An example of businesses doing their bit and adapting, are local gyms, who at the best of times have had to regularly adapt and innovate to survive. Outside of hosting Zoom fitness classes, these gyms are also loaning equipment to members within their peripheral and allowing people to maintain some of their hobbies and interests while also encouraging good mental and physical fitness.

These same gyms have also activated and rallied their member base for good causes through the setting of challenges, such as the nominate five, run 5k, donate €5 for charity. One gym, based in Swords, Co. Dublin, upon realising that 75% of its members were frontline workers, successfully raised over €10,000 for charity by activating their online community and network, to walk 100,000 steps each in 24 hours using only their 2km exercise radius.

https://extra.ie/2020/04/24/lifestyle/health/group-doing-100000-steps-frontline-staff

Community linchpins, such as the GAA are active:

The GAA’s network of 1,600 clubs is supporting communities across the country by working in partnership with essential local suppliers to deliver food, fuel, prescriptions, and other vital goods to those who are cocooning or are incapacitated.

An incredible survey from earlier this month highlighted that, almost 90% of GAA clubs (of 1,090 who participated), were involved in some form of Covid-19 response, according to the GAA’s Community and Health Department. The same research found that 19,000 club members have been involved in the provision of support to more than 34,500 people during the current health emergency. A total of 811 clubs responded to say they are involved in the collection and delivery of essential goods and supplies for members of their communities unable to travel due to cocooning or other restrictions.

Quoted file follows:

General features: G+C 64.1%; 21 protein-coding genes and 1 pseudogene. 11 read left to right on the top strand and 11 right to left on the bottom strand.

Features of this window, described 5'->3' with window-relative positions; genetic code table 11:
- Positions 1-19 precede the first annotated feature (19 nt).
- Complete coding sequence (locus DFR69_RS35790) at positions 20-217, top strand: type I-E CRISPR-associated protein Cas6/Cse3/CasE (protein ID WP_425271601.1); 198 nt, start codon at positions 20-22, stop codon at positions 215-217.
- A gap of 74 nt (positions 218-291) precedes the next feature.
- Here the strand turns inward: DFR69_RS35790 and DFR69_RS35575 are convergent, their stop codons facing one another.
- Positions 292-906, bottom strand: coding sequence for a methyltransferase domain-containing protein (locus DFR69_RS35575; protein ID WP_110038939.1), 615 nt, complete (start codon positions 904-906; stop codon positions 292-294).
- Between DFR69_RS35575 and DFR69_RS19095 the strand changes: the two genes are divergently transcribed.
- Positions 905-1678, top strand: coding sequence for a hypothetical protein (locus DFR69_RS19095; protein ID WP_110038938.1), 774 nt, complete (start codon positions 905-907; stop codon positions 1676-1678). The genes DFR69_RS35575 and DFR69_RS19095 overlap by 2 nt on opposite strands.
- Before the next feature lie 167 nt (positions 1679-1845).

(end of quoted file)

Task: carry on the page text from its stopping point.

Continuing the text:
Additional areas of support, as seen by my own local club at Whitehall Colmcilles, include the activation of members within communities through the sharing of public health information, supporting members online, development of training video’s for younger audiences to keep up their training, grocery shopping, fuel collection, prescription medication collection, dog walking, transportation, fundraising and even home entertainment.